Judge Ableman is a retired judge who served in the Delaware State courts for thirty (30) years and spent considerable time in charge of the asbestos docket. In her testimony, Judge Ableman recalled a case from her time on the bench in which an asbestos plaintiff allowed the defendant company, Foster Wheeler (a boilermaker) to believe that it had sole, or at least predominant responsibility for plaintiff’s exposure – completely failing to identify claims of asbestos exposure against other companies until the week before trial. Judge Ableman found this to have been “severely prejudicial” to the defendant, and observed that “[w]hen twenty manufacturers of asbestos are removed from the equation, an honest and fair allocation of fault simply cannot occur.” Each of these other defendants had settled their cases with plaintiff based upon “insufficient data and an incomplete picture of the plaintiff’s total exposure history.”

Mr. Inselbuch has spent the past thirty (30) years of his career representing victims’ rights in asbestos bankruptcy proceedings. Mr. Inselbuch decried the FACT Act as “the latest, but not the first, attempt by asbestos defendants to reduce, minimize and ultimately extinguish their liability to their victims in the tort system.” Mr. Inselbuch provided a detailed history of the development and function of the asbestos trust system to support his position that the FACT Act “is predicated on a fundamental misunderstanding of why asbestos trusts were created, how they work, and the false belief that there is significant fraud in the trust system.”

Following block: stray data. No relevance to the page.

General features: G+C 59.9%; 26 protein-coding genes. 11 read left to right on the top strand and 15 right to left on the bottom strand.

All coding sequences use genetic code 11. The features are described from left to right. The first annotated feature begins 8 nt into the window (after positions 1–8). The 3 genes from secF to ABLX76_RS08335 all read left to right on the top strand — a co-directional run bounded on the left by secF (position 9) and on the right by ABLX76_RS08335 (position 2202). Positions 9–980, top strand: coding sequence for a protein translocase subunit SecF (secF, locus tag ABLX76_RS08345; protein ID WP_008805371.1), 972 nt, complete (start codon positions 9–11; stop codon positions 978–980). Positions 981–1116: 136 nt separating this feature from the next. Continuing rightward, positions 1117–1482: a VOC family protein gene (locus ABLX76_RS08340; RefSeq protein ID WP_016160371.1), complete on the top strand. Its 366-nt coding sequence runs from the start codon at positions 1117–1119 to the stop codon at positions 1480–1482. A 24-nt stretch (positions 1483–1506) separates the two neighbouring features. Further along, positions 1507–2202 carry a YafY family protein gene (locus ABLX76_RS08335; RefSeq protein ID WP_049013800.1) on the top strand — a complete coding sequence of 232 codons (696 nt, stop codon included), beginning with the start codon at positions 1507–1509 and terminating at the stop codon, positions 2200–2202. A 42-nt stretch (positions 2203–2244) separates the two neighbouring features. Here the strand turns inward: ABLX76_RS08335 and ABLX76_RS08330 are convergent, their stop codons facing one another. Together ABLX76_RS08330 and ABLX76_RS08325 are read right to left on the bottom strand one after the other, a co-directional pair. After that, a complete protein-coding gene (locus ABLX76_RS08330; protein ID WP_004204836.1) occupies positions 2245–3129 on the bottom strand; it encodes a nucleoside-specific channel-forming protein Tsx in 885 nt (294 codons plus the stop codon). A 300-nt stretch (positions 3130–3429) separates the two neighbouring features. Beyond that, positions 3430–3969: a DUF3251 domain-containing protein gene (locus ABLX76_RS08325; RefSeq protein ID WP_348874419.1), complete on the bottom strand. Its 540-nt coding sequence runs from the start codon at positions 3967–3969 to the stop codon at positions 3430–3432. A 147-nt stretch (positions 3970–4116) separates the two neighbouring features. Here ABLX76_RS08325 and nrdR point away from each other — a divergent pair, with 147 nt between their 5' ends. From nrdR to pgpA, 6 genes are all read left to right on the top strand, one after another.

Mr. Behrens co-chairs the Public Policy Group of Shook, Hardy & Bacon LLP. In his capacity as co-chair, Mr. Behrens spends a substantial amount of time analyzing trends in asbestos litigation. Mr. Behrens’ testimony primarily reflected on written testimony that he had previously provided to a Task Force on Asbestos Litigation and Bankruptcy Trusts of the American Bar Association’s Tort Trial and Insurance Practice Section in 2013. Mr. Behrens’ research led him to conclude that “inconsistent claiming by plaintiffs appear[s] to be the norm” in the asbestos trust system. Mr. Behrens attributed these problems to “a disconnect between the trust and tort systems and lack of transparency with respect to asbestos trust claims,” all of which he testified leads to “suppression of evidence in asbestos tort cases, prevents juries from reaching fully informed decisions as to fault, and promotes gamesmanship.”

Ms. Vento is the widow of Congressman Bruce Vento, who died of mesothelioma. Ms. Vento’s testimony served to provide the perspective of asbestos victims and their families. Ms. Vento paid particular attention to the fact that asbestos victims were largely excluded from testifying before the House of Representatives. Ms. Vento also testified that reports of fraud in the asbestos trust system are exaggerated and are not worth violating the privacy of beneficiaries of the asbestos trusts.

Finally, Mr. McKenna served as the Attorney General of Washington State from 2005 to 2013. In that capacity, Mr. McKenna was heavily involved in investigating online fraud. As a result of this experience, Mr. McKenna came to the conclusion that the FACT Act “is common sense transparency legislation that will discourage fraud and abuse in the asbestos compensation system while protecting asbestos trust claimants’ sensitive personal information and confidential medical records from disclosure.”

The FACT Act will now go through Judiciary Committee consideration and mark-up before possible introduction onto the floor of the Senate.